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Evidence-Based Complementary and Alternative Medicine
Volume 2013, Article ID 580673, 12 pages
http://dx.doi.org/10.1155/2013/580673
Research Article

Matrine Inhibits Infiltration of the Inflammatory Monocyte Subset in Injured Mouse Liver through Inhibition of Monocyte Chemoattractant Protein-1

Department of Biochemical Pharmacy, School of Pharmacy, Second Military Medical University, 325 Guohe Road, Shanghai 200433, China

Received 26 March 2013; Revised 19 June 2013; Accepted 17 July 2013

Academic Editor: Evan Paul Cherniack

Copyright © 2013 Duo Shi et al. This is an open access article distributed under the Creative Commons Attribution License, which permits unrestricted use, distribution, and reproduction in any medium, provided the original work is properly cited.

Abstract

Matrine (Mat) is a major alkaloid extracted from Sophora flavescens Ait, an herb which is used in the traditional Chinese medicine for treatment of inflammation, cancer, and other diseases. The present study examined the impact of Mat on the CCl4-induced hepatic infiltration of monocytes to explore the possible mechanisms underlying its anti-inflammatory and antifibrotic effects. The results indicated that Mat protected mice from acute liver injury induced by single intraperitoneal injection of CCl4 and attenuated liver fibrosis induced by repeated CCl4 injection. Meanwhile, the infiltrations of monocytes in both acute and chronic injured livers were all inhibited, and the enhanced hepatic expression of MCP-1 was suppressed. Cellular experiments demonstrated that Mat directly inhibited MCP-1 production in both nonparenchymal cells and hepatic stellate cells derived from CCl4-injured livers. Transwell chemotaxis assays showed that Mat significantly inhibited the chemotactic activity of MCP-1. These results suggest that the anti-inflammatory and antifibrotic effects of Mat could be contributed, at least in part, to its prevention of monocyte infiltration into the injured livers and inhibition of MCP-1 production and activity. These findings extend our understanding of the mechanisms underlying the anti-inflammatory and antifibrotic effects of Mat.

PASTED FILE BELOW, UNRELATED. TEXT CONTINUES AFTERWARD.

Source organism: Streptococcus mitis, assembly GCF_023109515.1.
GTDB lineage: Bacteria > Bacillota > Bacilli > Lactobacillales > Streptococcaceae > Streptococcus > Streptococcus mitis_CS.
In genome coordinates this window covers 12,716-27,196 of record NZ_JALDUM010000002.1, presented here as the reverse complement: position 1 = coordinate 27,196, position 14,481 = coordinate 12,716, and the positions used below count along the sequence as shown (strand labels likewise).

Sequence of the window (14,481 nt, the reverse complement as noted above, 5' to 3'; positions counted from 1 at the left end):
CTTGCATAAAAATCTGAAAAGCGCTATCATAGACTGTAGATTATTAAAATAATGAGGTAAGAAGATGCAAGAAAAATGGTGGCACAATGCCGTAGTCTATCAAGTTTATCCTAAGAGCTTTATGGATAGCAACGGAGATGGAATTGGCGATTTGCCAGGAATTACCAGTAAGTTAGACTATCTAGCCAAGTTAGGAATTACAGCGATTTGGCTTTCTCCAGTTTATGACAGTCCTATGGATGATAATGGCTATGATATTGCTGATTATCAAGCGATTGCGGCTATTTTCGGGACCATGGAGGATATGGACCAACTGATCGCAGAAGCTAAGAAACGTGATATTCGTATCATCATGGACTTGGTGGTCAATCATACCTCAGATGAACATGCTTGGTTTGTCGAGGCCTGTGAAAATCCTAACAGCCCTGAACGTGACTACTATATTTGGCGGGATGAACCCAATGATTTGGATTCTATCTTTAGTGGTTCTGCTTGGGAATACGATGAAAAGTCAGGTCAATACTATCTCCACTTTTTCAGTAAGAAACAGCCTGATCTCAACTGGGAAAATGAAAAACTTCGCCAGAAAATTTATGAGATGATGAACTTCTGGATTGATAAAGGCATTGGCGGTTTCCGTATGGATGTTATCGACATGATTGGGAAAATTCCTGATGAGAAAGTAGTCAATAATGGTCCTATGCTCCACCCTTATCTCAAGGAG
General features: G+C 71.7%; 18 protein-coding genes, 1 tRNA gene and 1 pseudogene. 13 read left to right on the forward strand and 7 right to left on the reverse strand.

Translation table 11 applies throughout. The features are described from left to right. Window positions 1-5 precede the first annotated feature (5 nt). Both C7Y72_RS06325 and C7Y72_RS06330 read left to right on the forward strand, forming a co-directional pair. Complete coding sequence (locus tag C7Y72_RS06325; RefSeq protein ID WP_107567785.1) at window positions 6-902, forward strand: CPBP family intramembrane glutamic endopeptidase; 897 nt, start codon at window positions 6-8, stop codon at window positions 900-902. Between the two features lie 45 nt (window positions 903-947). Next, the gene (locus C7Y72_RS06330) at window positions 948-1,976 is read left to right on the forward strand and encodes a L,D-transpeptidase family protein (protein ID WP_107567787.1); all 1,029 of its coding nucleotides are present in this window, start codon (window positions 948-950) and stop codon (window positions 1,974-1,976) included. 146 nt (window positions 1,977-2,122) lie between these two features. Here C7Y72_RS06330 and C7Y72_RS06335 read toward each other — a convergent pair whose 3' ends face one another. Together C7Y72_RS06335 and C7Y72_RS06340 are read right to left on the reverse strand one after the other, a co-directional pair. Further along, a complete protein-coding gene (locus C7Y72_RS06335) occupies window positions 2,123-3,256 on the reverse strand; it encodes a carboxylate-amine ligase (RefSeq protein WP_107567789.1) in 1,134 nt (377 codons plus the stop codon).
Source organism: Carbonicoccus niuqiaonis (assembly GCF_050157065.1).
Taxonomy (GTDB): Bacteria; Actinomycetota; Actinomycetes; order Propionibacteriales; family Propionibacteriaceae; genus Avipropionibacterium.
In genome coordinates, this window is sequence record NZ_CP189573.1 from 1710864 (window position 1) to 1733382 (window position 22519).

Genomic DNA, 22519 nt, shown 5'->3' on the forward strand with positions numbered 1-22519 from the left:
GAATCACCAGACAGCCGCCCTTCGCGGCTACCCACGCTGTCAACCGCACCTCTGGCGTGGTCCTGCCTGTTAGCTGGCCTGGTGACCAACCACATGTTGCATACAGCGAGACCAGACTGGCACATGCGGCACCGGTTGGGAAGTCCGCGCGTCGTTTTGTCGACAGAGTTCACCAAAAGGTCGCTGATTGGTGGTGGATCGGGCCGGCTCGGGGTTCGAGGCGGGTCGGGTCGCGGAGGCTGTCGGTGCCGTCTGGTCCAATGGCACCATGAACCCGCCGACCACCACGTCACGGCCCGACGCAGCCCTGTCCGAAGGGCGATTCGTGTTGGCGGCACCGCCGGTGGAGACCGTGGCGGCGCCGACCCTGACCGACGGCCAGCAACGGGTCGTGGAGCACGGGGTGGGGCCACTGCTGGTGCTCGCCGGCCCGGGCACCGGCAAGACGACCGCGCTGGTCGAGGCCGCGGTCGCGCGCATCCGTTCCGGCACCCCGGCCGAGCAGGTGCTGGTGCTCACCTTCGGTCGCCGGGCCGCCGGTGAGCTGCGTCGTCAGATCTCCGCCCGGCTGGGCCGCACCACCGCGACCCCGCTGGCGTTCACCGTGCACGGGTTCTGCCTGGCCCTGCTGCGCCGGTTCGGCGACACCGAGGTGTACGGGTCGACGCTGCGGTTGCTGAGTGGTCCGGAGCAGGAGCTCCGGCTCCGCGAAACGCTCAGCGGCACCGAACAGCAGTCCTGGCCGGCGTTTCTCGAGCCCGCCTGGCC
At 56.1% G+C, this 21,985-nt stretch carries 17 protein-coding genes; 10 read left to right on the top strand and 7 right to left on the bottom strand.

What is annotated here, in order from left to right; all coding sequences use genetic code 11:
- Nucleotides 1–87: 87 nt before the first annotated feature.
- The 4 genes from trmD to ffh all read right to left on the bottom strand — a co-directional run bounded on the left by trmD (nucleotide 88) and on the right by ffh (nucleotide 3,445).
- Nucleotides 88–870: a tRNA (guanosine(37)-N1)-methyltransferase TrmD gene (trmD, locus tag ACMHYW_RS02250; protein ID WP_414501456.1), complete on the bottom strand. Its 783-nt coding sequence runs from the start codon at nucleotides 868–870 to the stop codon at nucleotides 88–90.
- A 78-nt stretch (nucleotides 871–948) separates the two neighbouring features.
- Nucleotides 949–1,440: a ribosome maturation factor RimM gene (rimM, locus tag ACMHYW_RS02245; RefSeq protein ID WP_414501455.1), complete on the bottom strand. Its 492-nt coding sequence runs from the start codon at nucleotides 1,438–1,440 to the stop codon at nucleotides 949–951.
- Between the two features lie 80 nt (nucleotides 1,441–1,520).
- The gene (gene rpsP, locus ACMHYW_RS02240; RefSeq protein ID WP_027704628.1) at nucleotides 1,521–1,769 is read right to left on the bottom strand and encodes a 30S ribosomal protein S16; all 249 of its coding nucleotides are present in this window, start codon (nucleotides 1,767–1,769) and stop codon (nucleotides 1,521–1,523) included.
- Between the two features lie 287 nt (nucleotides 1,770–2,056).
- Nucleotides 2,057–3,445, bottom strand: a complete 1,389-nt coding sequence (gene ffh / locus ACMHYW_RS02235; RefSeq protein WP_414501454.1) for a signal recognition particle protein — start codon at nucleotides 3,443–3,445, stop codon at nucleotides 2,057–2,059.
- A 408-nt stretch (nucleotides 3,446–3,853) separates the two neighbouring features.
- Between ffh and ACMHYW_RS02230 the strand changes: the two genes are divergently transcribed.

1. Introduction

Chronic hepatic injury may lead to liver fibrosis [1]. After an acute liver injury, parenchymal cells regenerate and replace dead cells. This process is associated with an inflammatory response and a limited deposition of extracellular matrix (ECM). If hepatic injury persists, liver regeneration eventually fails and hepatocytes are substituted with abundant ECMs. Activated hepatic stellate cells (HSCs), portal fibroblasts and myofibroblasts, have been identified as major ECM-producing cells in injured livers [2]. Activation of liver-resident macrophages, the so-called Kupffer cells (KCs), has been indicated as an initial event in the process leading to liver injury and fibrosis caused by different etiologies [3]. It is well established that activated KCs play an important role in perpetuating an inflammatory phase resulting in the massive release of proinflammatory and fibrogenic mediators as well as activation of HSCs [47]. However, recent studies demonstrate that these actions are only partially conducted by KCs, but they largely depend on recruitment of monocytes into the livers [8, 9].

Blood monocytes are circulating precursors of tissue macrophages. Macrophages and monocytes are characterized by lack of lymphocyte markers and by expression of CD11b and CD14 in humans and of CD11b and F4/80 in mice [1012]. Murine monocytes can be subdivided by their expression of Gr1 and of the chemokine receptors CCR2 and CX3CR1. monocytes express high levels of C-C chemokine receptor CCR2 but lack CX3CR1, whereas monocytes lack CCR2 but express high levels of CX3CR1. Their counterparts in humans are CD14++CD16CCR2+ and CD14+CD16+CCR2 monocytes, respectively. monocytes actively enter inflamed tissue and are considered precursors for macrophages and dendritic cells in inflammatory conditions, whereas monocytes home to noninflamed tissues and may represent steady-state precursor cells for tissue macrophages [12, 13]. Differential recruitment of these monocyte subsets appears to be crucially controlled by chemokine released from injured tissue. It has been suggested that CCR2 mediates entry of inflammatory monocytes into inflamed tissues [1421]. More importantly, enhanced hepatic expression of monocyte chemoattractant protein-1 (MCP-1), a specific ligand of CCR2, has been shown to contribute to the formation and maintenance of inflammatory infiltrate during chronic liver disease [22].